The purpose of this paper is to examine how test‐based accountability has influenced school and district practices and explore how states and districts might consider creating expanded systems of measures to address the shortcomings of traditional accountability. It provides research‐based guidance for entities that are developing or adopting new measures of school performance.
The study relies on literature review, consultation with expert advisers, review of state and district documentation, and semi‐structured interviews with staff at state and local education agencies and research institutions.
The research shows mixed effects of test‐based accountability on student achievement and demonstrates that teachers and administrators change their practices in ways that respond to the incentives provided by the system. The review of state and district measurement systems shows widespread use of additional measures of constructs, such as school climate and college readiness.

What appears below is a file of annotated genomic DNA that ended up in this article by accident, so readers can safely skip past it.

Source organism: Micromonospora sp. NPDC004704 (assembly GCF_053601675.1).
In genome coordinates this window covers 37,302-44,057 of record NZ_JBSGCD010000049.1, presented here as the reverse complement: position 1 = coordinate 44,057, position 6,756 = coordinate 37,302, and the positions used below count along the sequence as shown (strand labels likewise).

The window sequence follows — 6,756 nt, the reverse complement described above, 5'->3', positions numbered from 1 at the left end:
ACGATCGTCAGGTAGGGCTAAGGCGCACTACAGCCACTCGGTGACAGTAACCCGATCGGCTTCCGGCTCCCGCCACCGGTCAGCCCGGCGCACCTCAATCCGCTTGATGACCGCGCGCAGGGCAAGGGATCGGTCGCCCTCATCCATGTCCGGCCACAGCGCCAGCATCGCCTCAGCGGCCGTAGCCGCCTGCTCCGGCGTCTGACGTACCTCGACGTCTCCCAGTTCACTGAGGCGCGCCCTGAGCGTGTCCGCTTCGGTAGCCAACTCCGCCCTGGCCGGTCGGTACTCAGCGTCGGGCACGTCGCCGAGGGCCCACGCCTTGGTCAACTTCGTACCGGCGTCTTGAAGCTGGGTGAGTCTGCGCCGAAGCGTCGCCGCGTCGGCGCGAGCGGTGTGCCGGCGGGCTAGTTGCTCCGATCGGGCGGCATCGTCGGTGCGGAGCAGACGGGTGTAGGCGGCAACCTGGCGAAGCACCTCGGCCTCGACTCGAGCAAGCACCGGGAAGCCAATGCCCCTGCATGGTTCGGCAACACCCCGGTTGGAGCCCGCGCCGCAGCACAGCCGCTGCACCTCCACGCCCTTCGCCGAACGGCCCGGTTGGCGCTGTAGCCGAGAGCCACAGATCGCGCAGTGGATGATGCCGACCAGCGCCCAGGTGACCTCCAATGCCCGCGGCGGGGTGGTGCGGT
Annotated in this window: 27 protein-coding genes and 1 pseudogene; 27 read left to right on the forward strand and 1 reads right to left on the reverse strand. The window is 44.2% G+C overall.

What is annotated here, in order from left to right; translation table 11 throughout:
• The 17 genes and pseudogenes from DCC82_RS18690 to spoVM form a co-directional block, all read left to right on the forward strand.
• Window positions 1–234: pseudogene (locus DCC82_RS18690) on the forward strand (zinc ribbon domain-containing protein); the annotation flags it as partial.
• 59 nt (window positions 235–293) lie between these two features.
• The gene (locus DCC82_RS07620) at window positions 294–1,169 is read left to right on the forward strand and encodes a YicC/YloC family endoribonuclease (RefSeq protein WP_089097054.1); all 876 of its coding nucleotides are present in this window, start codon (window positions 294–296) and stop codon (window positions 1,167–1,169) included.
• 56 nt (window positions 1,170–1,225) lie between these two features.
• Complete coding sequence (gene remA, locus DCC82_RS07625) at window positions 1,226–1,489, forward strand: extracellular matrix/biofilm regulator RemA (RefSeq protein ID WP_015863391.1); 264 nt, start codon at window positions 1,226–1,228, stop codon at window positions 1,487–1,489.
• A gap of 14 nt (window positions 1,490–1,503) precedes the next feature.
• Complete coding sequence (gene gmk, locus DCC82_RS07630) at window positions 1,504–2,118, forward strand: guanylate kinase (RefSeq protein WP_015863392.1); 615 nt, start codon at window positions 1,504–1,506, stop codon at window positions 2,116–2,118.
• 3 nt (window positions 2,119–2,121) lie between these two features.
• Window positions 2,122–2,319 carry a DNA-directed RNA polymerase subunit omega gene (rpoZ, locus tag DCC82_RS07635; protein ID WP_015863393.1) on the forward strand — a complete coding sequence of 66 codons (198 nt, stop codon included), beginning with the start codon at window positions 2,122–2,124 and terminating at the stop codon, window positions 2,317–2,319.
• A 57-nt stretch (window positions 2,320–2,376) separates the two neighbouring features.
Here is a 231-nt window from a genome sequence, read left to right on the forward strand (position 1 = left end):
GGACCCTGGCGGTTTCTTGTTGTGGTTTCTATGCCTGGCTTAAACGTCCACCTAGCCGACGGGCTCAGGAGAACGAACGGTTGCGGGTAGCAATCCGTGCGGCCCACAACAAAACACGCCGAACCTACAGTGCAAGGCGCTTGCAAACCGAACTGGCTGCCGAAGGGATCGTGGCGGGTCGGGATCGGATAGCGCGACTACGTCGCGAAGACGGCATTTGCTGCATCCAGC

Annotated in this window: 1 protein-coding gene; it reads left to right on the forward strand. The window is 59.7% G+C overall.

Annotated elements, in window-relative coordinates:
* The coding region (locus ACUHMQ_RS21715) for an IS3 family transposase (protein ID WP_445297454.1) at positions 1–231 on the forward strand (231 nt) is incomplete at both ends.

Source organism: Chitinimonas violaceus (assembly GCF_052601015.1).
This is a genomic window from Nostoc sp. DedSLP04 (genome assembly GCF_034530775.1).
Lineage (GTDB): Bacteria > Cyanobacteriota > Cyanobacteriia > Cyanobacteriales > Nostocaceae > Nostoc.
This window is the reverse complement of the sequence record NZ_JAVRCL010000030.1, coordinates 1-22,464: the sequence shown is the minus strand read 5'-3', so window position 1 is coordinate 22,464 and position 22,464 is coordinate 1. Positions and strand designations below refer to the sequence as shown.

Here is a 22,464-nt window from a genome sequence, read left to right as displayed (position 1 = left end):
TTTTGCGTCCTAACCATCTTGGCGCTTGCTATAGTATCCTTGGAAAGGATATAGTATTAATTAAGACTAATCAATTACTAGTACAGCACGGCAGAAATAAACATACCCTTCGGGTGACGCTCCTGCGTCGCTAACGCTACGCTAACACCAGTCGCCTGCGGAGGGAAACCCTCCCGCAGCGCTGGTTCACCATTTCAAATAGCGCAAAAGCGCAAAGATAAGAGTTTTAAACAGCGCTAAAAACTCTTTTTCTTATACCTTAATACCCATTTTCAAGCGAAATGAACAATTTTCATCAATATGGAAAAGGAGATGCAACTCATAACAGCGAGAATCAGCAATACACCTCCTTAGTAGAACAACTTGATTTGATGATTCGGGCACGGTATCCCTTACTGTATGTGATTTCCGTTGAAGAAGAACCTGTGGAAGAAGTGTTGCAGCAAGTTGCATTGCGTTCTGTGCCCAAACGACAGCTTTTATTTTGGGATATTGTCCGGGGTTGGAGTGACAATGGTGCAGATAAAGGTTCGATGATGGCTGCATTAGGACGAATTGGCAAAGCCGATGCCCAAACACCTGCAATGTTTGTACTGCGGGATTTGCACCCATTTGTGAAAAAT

There is a clear need for additional research on the short‐ and long‐term effects of expanded systems of measures. In particular, currently little is known about how the inclusion of input and process measures influences educators’ practices or student outcomes.
The research suggests several practical steps that can be taken to promote effective systems of measurement, including providing supports for high‐quality teaching to accompany new measures, offering flexibility to respond to local needs, and conducting validity studies that address the various purposes of the measures.
The paper provides new information about how states and districts are expanding their systems of measures for various purposes, and informs accountability policy by highlighting the benefits and limitations of current outcomes‐based approaches to accountability and by clarifying the trade‐offs and decisions that should be considered.
Hamilton, L.S., Schwartz, H.L., Stecher, B.M. and Steele, J.L. (2013), "Improving accountability through expanded measures of performance", Journal of Educational Administration, Vol. 51 No. 4, pp. 453-475. https://doi.org/10.1108/09578231311325659
Emerald Group Publishing Limited
Copyright © 2013, Company